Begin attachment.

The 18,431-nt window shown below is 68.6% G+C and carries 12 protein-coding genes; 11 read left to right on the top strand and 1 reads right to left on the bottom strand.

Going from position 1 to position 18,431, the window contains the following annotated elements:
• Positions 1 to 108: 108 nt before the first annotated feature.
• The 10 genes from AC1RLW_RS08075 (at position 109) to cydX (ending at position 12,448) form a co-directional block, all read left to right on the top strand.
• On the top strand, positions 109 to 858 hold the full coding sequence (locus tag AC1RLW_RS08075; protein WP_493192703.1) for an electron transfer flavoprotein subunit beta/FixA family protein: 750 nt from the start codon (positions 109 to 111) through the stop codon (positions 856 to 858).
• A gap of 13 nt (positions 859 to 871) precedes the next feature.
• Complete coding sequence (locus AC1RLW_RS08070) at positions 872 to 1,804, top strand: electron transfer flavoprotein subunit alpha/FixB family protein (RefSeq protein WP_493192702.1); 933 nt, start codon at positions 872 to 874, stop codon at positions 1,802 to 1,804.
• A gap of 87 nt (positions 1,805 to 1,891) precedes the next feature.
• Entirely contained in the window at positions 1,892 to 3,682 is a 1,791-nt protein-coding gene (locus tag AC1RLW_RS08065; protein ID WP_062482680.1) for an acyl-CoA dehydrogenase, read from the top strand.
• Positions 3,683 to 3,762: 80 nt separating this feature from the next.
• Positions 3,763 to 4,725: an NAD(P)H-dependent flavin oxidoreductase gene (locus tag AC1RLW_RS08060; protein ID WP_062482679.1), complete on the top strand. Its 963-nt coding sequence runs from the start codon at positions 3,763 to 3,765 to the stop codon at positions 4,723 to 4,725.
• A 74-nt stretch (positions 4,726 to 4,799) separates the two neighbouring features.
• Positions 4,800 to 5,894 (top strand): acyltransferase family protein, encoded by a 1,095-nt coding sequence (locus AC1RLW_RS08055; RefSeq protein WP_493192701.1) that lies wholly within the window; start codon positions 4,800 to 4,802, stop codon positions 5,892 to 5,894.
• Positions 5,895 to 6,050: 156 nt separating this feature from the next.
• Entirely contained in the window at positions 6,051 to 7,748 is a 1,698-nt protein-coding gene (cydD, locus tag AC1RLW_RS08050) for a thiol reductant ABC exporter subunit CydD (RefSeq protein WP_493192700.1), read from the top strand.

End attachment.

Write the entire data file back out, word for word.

The 18,431-nt window shown below is 68.6% G+C and carries 12 protein-coding genes; 11 read left to right on the top strand and 1 reads right to left on the bottom strand.

Going from position 1 to position 18,431, the window contains the following annotated elements:
• Positions 1 to 108: 108 nt before the first annotated feature.
• The 10 genes from AC1RLW_RS08075 (at position 109) to cydX (ending at position 12,448) form a co-directional block, all read left to right on the top strand.
• On the top strand, positions 109 to 858 hold the full coding sequence (locus tag AC1RLW_RS08075; protein WP_493192703.1) for an electron transfer flavoprotein subunit beta/FixA family protein: 750 nt from the start codon (positions 109 to 111) through the stop codon (positions 856 to 858).
• A gap of 13 nt (positions 859 to 871) precedes the next feature.
• Complete coding sequence (locus AC1RLW_RS08070) at positions 872 to 1,804, top strand: electron transfer flavoprotein subunit alpha/FixB family protein (RefSeq protein WP_493192702.1); 933 nt, start codon at positions 872 to 874, stop codon at positions 1,802 to 1,804.
• A gap of 87 nt (positions 1,805 to 1,891) precedes the next feature.
• Entirely contained in the window at positions 1,892 to 3,682 is a 1,791-nt protein-coding gene (locus tag AC1RLW_RS08065; protein ID WP_062482680.1) for an acyl-CoA dehydrogenase, read from the top strand.
• Positions 3,683 to 3,762: 80 nt separating this feature from the next.
• Positions 3,763 to 4,725: an NAD(P)H-dependent flavin oxidoreductase gene (locus tag AC1RLW_RS08060; protein ID WP_062482679.1), complete on the top strand. Its 963-nt coding sequence runs from the start codon at positions 3,763 to 3,765 to the stop codon at positions 4,723 to 4,725.
• A 74-nt stretch (positions 4,726 to 4,799) separates the two neighbouring features.
• Positions 4,800 to 5,894 (top strand): acyltransferase family protein, encoded by a 1,095-nt coding sequence (locus AC1RLW_RS08055; RefSeq protein WP_493192701.1) that lies wholly within the window; start codon positions 4,800 to 4,802, stop codon positions 5,892 to 5,894.
• Positions 5,895 to 6,050: 156 nt separating this feature from the next.
• Entirely contained in the window at positions 6,051 to 7,748 is a 1,698-nt protein-coding gene (cydD, locus tag AC1RLW_RS08050) for a thiol reductant ABC exporter subunit CydD (RefSeq protein WP_493192700.1), read from the top strand.